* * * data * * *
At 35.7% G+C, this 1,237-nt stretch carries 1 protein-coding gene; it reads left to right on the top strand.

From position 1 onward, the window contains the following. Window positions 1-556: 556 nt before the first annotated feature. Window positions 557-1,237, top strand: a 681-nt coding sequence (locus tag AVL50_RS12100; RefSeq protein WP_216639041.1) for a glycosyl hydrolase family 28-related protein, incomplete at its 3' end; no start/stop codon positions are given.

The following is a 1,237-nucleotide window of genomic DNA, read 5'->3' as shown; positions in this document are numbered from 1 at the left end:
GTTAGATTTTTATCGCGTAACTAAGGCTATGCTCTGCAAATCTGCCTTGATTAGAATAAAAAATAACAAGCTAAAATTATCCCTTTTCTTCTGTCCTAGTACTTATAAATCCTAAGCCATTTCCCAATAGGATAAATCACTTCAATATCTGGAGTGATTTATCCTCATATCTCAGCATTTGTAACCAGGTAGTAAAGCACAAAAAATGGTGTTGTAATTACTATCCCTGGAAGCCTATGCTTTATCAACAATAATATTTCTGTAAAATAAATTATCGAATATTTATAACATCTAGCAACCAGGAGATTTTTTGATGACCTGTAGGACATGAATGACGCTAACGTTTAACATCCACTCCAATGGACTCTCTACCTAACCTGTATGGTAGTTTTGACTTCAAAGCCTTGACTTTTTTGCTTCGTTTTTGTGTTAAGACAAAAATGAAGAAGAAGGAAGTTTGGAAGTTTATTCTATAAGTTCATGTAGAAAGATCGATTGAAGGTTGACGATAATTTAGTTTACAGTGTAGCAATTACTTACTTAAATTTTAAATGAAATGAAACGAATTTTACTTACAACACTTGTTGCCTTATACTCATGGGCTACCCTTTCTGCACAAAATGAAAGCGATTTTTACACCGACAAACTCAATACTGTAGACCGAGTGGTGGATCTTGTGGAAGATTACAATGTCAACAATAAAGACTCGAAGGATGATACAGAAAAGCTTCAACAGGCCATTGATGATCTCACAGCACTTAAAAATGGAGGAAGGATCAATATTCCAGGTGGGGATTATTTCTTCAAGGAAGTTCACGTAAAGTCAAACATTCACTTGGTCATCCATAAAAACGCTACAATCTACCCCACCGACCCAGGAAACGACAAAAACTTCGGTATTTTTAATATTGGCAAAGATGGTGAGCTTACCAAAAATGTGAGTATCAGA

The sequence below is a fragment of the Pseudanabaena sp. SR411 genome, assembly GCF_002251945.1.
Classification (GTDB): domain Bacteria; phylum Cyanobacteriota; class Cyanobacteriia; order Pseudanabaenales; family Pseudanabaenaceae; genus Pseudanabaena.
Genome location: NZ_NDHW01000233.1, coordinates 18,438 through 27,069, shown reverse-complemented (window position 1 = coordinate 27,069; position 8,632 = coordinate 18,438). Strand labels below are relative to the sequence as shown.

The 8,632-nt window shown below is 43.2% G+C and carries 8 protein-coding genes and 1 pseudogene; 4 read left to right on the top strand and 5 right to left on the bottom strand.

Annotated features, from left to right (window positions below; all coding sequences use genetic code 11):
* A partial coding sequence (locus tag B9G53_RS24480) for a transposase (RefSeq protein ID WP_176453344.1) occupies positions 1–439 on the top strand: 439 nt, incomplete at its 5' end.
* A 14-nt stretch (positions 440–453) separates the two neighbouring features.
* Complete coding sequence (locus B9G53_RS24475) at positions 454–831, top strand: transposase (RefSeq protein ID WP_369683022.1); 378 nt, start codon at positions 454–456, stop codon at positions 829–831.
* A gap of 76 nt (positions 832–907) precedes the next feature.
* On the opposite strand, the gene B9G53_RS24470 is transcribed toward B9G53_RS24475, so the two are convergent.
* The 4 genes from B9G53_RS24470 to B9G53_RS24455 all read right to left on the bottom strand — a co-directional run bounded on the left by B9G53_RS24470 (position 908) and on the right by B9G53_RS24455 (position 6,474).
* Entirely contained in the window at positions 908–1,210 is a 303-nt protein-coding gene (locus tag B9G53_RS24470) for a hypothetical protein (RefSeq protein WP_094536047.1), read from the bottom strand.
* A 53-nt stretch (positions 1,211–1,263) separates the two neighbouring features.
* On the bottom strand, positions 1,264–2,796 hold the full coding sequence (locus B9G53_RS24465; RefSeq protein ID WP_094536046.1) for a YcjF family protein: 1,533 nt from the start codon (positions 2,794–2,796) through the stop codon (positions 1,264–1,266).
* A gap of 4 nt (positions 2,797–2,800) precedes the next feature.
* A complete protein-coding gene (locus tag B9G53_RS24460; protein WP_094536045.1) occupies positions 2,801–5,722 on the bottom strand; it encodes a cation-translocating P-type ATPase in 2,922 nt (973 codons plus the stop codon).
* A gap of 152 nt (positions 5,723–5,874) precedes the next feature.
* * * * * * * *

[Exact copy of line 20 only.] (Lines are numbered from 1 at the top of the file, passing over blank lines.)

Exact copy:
* A complete protein-coding gene (locus tag B9G53_RS24460; protein WP_094536045.1) occupies positions 2,801–5,722 on the bottom strand; it encodes a cation-translocating P-type ATPase in 2,922 nt (973 codons plus the stop codon).